Using Novel Dynamic Modeling Technique to Explore Synchrony of Facial Expressions and Speech in Dyadic Conversations

Meyer, M. Joseph, Psychology - Graduate School of Arts and Sciences, University of Virginia
Boker, Steven, Department of Psychology, University of Virginia

Communication and conversation are important human behaviors and have been modeled before. However, very little research has encompassed the full dynamics of and the relationship between facial expressions and speech between people measured intensively across time, including the processes of turn-taking, delays between participants, and synchrony. Furthermore, these dynamics may be best represented in a multidimensional framework, which is not typically used in this research. In this work, I introduce the novel method of windowed canonical correlation analyses in order to be able to analyze the relationships between two sets of intense longitudinal multidimensional data, such as data from two individuals in a conversation. I then apply this method and windowed cross-correlations to point coordinates from motion tracked faces and amplitudes across frequencies from transformed speech in order to explore whether synchrony and turn-taking can be found between facial expressions and speech in unscripted dyadic conversations. After performing these analyses, the speech component of conversations was found to drive the correlations between speech and faces and play a large part in the dynamics of the conversations. Limited evidence of synchrony and some evidence towards turn-taking were also found between individuals.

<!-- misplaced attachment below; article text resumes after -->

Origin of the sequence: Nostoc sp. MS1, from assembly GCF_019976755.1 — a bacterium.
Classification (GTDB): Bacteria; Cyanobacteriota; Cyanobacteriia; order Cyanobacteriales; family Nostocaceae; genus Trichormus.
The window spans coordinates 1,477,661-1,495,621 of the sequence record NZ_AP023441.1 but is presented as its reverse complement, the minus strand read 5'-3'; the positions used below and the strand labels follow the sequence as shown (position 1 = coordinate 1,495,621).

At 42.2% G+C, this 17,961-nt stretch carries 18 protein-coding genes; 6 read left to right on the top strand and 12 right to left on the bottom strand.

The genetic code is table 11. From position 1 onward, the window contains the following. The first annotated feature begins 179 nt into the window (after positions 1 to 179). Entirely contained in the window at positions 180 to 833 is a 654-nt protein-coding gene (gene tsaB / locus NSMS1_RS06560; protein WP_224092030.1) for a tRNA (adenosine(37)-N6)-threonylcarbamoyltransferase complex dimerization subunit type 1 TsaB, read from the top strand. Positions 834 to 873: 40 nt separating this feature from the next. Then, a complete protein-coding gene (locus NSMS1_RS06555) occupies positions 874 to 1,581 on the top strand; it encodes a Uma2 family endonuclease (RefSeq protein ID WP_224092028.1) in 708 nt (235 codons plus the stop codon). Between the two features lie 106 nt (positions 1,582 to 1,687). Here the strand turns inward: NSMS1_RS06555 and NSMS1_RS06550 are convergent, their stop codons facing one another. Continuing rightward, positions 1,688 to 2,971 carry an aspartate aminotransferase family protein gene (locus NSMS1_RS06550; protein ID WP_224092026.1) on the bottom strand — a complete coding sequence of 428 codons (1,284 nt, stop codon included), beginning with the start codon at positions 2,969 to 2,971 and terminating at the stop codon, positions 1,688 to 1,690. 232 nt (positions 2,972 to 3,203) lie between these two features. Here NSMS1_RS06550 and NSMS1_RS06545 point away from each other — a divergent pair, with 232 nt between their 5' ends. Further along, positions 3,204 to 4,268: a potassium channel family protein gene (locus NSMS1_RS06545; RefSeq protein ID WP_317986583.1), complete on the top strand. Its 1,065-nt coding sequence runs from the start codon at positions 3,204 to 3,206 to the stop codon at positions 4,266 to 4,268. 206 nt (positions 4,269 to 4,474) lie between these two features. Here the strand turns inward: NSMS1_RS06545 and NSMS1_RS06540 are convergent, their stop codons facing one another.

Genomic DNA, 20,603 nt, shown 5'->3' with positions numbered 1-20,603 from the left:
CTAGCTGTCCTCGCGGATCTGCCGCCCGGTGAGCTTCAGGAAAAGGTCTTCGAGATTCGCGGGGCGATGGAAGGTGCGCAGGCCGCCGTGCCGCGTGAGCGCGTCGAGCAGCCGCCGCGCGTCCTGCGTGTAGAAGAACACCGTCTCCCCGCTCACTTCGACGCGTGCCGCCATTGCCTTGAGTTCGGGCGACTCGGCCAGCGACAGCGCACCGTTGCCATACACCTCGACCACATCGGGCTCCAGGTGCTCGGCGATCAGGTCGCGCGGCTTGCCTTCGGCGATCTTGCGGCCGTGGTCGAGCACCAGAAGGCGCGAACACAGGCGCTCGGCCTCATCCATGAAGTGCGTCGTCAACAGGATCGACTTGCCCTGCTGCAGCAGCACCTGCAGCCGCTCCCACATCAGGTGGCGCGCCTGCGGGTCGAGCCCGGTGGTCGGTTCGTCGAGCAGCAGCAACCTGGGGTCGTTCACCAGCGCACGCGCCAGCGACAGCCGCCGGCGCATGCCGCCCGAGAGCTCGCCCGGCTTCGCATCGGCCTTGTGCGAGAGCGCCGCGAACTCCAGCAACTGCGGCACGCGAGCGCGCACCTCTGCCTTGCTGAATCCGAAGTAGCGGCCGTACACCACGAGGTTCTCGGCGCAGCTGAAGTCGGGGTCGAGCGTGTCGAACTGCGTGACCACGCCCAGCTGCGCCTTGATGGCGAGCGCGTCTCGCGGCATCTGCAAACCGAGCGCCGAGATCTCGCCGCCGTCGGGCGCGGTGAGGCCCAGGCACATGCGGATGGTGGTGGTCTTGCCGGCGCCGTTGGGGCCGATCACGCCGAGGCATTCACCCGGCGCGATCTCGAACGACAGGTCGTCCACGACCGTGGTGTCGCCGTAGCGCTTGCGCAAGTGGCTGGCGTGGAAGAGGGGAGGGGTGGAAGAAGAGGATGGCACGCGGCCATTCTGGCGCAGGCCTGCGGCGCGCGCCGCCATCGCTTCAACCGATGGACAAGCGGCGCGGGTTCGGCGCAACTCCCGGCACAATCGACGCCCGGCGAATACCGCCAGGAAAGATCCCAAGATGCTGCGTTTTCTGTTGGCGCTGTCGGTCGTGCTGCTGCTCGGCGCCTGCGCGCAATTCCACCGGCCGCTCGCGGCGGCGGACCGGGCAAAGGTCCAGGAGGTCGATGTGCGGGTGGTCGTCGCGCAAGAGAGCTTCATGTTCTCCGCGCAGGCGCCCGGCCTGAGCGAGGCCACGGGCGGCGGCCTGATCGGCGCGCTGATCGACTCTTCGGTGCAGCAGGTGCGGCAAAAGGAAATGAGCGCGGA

PHD (Doctor of Philosophy)
facial expressions, speech, synchrony, turn-taking, active appearance models, short-time Fourier transform, windowed cross-correlations, windowed canonical correlation analysis
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